Archive: A Methodist Prayer Crusade

By James P. Rush, Pastor, Wesley Methodist Church, Woodland Hills, California

The increasingly vocal “new theology of man come of age,” as I understand it, states that my selfhood, and my situation in the world in the midst of society, is more real to me than any reality outside of myself. If I am to find meaning in life, I must begin with myself. Here’s where I discover what has meaning to me personally – irrespective of whether it has meaning to anyone else at any other time in history.

This is a contradiction of New Testament Christianity, which states that life’s meaning is only realized as Christ indwells the individual, bringing faith-union with the living God.

Nowhere is the destructive effect of this “new theology” more evident than in the current decline in prayer life, both in clergy and laity. This decline is accelerating on an alarming and ever-growing scale.

Closely linked with our dying prayer life is the declining of personal confrontation with our living Lord. Apart from communication with the risen Christ, who alone can interpret our human needs to God, prayer be­ comes either: (1) recollection of a dead historical figure or (2) psychological auto-suggestion. Neither appeals to the frustrated person, who desperately needs help from outside of himself.

As I understand it, prayer involves several decisive acts:

(1)  We must personally accept that there has always been a plan developed by God for the administration of all Creation.

(2)  We must consciously acknowledge that God has expressed this plan in many ways, the most dramatic and specific being the creation of a covenant relationship with Israel and, subsequently, the incarnation of Jesus Christ.

(3)  We must believe that God continues to implement this plan through the agency of Christ the Holy Spirit. The Apostle Paul states, according to J. B. Phillips, Romans 8:26-28a, “The Spirit of God not only maintains this hope within us, but helps us in our present limitations … but his Spirit within us is actually praying for us in those agonizing longings which never find words. And God who knows the heart’s secrets understands, of course, the Spirit’s intention … Moreover we know that to those who love God … everything that happens fits into a pattern for good.”

Prayer, as demonstrated by our Lord, is the act of temporarily retiring from the involvements of this world and becoming receptive to God in an intimate, personal relationship – as a child communicates with his father. We do this by expressing our dependence on Him. We acknowledge our thanksgiving for the gift-experience of life. Finally, prayer means having our desires reshaped to conform to God’s purpose of active mercy, justice, obedience, and righteousness. This happens only when, like the young prophet Isaiah, we are confronted by the holiness of God. Then He reveals to believers yet another segment of His great plan and our place in it.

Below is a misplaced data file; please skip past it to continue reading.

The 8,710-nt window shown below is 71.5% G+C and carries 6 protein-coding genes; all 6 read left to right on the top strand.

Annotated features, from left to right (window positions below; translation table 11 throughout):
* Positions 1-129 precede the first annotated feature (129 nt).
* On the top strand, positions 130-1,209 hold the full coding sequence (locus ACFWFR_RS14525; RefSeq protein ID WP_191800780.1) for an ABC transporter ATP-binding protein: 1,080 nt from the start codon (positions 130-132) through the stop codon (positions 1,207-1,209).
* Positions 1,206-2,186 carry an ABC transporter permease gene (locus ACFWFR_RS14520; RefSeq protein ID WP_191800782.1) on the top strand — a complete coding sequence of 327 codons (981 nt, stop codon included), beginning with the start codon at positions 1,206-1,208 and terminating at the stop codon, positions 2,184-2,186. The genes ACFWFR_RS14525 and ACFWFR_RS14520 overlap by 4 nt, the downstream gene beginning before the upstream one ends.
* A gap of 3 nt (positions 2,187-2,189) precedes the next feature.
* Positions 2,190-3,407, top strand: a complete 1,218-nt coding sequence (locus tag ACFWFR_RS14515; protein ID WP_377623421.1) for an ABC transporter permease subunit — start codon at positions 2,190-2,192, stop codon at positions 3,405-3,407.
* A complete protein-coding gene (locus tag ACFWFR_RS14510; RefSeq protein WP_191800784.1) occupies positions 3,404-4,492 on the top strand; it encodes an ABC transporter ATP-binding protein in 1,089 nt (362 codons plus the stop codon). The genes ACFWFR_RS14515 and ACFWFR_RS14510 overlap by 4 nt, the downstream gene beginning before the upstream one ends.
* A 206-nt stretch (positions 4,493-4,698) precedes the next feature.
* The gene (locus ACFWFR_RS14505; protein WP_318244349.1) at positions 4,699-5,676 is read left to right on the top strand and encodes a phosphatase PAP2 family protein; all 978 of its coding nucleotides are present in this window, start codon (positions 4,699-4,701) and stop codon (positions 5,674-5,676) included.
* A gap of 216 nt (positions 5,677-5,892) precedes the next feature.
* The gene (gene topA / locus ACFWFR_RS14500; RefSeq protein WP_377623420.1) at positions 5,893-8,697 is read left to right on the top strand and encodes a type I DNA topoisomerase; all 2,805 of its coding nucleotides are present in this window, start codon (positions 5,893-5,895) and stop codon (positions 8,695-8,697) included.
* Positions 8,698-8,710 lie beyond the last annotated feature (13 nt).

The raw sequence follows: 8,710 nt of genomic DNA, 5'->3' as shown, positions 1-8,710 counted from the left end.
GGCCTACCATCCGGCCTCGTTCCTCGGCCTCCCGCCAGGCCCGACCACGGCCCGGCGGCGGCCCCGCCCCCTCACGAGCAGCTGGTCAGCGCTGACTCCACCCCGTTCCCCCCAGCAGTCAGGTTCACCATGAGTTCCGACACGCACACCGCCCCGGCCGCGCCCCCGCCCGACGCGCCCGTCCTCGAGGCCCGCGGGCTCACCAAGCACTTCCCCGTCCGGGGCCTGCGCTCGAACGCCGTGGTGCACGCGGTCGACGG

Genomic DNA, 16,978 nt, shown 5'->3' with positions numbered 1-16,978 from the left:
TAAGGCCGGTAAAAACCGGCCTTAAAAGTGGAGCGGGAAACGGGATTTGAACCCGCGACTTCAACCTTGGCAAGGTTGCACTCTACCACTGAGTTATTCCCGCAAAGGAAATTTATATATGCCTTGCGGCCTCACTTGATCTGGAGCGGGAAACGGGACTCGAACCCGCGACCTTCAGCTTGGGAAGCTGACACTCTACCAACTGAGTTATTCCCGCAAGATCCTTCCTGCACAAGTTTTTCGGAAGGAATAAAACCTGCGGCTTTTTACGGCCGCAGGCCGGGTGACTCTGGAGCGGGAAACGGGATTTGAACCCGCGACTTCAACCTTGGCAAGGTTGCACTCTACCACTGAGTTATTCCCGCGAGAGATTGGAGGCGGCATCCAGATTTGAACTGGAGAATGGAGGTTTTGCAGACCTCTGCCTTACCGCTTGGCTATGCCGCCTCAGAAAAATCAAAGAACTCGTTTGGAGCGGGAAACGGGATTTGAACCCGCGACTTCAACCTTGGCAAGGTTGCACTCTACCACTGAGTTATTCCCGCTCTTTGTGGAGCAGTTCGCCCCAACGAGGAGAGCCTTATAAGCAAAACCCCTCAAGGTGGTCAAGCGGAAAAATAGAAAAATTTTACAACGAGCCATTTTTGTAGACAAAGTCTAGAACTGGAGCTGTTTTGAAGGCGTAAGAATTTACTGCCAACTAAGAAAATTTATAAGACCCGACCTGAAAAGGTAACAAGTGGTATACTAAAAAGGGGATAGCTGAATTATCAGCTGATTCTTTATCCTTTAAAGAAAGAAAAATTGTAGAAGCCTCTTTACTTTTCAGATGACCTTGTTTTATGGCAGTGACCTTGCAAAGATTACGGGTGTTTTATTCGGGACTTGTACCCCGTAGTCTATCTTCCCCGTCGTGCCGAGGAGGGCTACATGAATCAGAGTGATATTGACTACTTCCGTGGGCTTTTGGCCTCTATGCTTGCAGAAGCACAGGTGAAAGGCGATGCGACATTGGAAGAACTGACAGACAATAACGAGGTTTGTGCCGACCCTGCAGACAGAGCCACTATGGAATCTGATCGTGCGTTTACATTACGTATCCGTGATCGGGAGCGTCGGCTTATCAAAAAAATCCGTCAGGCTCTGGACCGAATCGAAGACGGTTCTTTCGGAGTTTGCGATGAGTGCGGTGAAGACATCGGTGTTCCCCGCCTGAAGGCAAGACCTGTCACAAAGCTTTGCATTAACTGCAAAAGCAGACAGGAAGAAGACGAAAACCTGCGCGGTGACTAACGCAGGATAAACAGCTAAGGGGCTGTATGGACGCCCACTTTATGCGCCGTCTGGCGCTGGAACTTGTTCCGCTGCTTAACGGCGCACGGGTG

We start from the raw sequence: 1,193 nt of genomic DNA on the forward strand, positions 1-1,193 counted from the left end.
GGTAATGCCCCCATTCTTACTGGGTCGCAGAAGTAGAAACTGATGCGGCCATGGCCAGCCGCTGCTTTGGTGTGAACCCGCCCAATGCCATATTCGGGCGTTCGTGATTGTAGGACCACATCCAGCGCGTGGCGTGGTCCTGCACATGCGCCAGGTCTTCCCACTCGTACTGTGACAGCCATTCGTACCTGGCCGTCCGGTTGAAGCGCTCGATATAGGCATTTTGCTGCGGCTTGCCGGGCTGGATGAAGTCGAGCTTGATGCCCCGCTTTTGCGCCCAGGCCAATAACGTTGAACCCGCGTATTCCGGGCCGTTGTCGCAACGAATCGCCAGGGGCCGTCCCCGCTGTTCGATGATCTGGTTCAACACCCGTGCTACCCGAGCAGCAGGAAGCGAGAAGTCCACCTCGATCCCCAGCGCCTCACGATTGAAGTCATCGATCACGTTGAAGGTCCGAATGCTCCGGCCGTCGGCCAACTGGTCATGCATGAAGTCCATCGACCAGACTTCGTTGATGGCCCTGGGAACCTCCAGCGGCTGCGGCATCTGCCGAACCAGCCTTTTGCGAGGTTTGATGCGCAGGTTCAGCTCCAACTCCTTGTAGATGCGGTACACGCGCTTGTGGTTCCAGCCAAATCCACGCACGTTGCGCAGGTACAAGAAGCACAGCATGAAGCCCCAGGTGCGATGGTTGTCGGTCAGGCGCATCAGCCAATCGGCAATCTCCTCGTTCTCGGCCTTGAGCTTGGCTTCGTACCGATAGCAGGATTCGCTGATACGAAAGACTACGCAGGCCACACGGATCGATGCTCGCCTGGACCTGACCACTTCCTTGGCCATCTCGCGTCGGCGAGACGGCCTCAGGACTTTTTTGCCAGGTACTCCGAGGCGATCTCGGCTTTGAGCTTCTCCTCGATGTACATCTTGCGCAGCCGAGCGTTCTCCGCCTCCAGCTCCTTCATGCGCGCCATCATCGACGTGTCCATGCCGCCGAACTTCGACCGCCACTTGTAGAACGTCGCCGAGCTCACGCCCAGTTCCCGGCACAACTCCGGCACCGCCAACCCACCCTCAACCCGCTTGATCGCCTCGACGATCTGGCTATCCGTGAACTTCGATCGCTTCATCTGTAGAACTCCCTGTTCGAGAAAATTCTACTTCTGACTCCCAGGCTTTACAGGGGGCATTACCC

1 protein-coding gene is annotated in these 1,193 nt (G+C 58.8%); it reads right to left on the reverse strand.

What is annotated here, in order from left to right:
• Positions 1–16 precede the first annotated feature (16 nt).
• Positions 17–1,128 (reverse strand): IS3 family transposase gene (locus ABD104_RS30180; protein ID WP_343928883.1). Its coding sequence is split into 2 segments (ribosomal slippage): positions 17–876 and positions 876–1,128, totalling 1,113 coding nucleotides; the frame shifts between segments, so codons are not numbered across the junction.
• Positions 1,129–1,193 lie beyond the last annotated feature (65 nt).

I do not believe that Jesus came to earth with a built-in knowledge of God’s plan. New Testament evidence indicates that it was unfolded to Jesus through prayer, and then He carried out the will of God in His relationship with the world, which received Him not. The mystery of our divine Lord’s true humanity is revealed in His widening comprehension of God’s will in human terms through prayer.

Matthew 14 tells us that Jesus went into “a mountain to pray.” Mark 1 reveals “In the morning, rising up a great while before day, he went out, and departed into a solitary place, and there prayed.” Even before His crucifixion, Jesus urged His disciples to wait while He prayed for more specific guidance in that situation.

We are all familiar with the format of the model for prayer He taught His disciples. But one ignored point is that prayer, as urged by our Lord, is never the expression of some vague, general interest in goodness. In­ stead, prayer is the active seeking of the continuing design or plan of God regarding specific human situations in which we personally are involved.